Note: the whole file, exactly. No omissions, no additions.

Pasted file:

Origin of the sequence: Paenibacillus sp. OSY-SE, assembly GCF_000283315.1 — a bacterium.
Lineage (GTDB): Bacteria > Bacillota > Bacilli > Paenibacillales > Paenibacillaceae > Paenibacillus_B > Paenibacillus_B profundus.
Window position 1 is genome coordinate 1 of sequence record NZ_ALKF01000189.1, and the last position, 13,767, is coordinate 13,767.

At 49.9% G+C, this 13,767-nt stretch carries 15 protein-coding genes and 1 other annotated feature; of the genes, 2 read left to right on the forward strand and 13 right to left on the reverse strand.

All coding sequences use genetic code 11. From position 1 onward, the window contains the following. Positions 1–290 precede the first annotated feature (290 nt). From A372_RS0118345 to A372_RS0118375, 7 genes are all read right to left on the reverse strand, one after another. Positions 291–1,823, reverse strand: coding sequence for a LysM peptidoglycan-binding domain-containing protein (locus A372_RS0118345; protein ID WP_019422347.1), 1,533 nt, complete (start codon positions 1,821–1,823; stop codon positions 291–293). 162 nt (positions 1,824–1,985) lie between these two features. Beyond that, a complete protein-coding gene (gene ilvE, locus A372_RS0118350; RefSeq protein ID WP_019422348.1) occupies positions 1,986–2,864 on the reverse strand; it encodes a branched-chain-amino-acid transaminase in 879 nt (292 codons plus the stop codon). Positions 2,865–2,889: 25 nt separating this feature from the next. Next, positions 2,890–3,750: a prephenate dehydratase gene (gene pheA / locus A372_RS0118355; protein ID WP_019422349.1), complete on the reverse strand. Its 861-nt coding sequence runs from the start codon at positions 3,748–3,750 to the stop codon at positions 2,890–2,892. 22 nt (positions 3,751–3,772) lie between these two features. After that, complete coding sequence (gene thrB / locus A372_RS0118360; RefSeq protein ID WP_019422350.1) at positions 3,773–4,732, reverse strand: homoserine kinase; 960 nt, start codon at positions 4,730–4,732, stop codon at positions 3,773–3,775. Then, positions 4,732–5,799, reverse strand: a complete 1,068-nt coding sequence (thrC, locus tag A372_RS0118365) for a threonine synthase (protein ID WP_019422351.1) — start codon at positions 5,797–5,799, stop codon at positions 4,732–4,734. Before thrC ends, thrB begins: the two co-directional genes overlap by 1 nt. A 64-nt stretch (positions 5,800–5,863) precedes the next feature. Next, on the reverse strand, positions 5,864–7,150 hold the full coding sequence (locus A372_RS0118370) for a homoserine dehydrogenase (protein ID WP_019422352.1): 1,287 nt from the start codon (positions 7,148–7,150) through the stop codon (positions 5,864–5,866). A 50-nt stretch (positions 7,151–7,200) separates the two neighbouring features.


Origin of the sequence: Paenibacillus sp. OSY-SE, assembly GCF_000283315.1 — a bacterium.
Lineage (GTDB): Bacteria > Bacillota > Bacilli > Paenibacillales > Paenibacillaceae > Paenibacillus_B > Paenibacillus_B profundus.
Window position 1 is genome coordinate 1 of sequence record NZ_ALKF01000189.1, and the last position, 13,767, is coordinate 13,767.

At 49.9% G+C, this 13,767-nt stretch carries 15 protein-coding genes and 1 other annotated feature; of the genes, 2 read left to right on the forward strand and 13 right to left on the reverse strand.

All coding sequences use genetic code 11. From position 1 onward, the window contains the following. Positions 1–290 precede the first annotated feature (290 nt). From A372_RS0118345 to A372_RS0118375, 7 genes are all read right to left on the reverse strand, one after another. Positions 291–1,823, reverse strand: coding sequence for a LysM peptidoglycan-binding domain-containing protein (locus A372_RS0118345; protein ID WP_019422347.1), 1,533 nt, complete (start codon positions 1,821–1,823; stop codon positions 291–293). 162 nt (positions 1,824–1,985) lie between these two features. Beyond that, a complete protein-coding gene (gene ilvE, locus A372_RS0118350; RefSeq protein ID WP_019422348.1) occupies positions 1,986–2,864 on the reverse strand; it encodes a branched-chain-amino-acid transaminase in 879 nt (292 codons plus the stop codon). Positions 2,865–2,889: 25 nt separating this feature from the next. Next, positions 2,890–3,750: a prephenate dehydratase gene (gene pheA / locus A372_RS0118355; protein ID WP_019422349.1), complete on the reverse strand. Its 861-nt coding sequence runs from the start codon at positions 3,748–3,750 to the stop codon at positions 2,890–2,892. 22 nt (positions 3,751–3,772) lie between these two features. After that, complete coding sequence (gene thrB / locus A372_RS0118360; RefSeq protein ID WP_019422350.1) at positions 3,773–4,732, reverse strand: homoserine kinase; 960 nt, start codon at positions 4,730–4,732, stop codon at positions 3,773–3,775. Then, positions 4,732–5,799, reverse strand: a complete 1,068-nt coding sequence (thrC, locus tag A372_RS0118365) for a threonine synthase (protein ID WP_019422351.1) — start codon at positions 5,797–5,799, stop codon at positions 4,732–4,734. Before thrC ends, thrB begins: the two co-directional genes overlap by 1 nt. A 64-nt stretch (positions 5,800–5,863) precedes the next feature. Next, on the reverse strand, positions 5,864–7,150 hold the full coding sequence (locus A372_RS0118370) for a homoserine dehydrogenase (protein ID WP_019422352.1): 1,287 nt from the start codon (positions 7,148–7,150) through the stop codon (positions 5,864–5,866). A 50-nt stretch (positions 7,151–7,200) separates the two neighbouring features.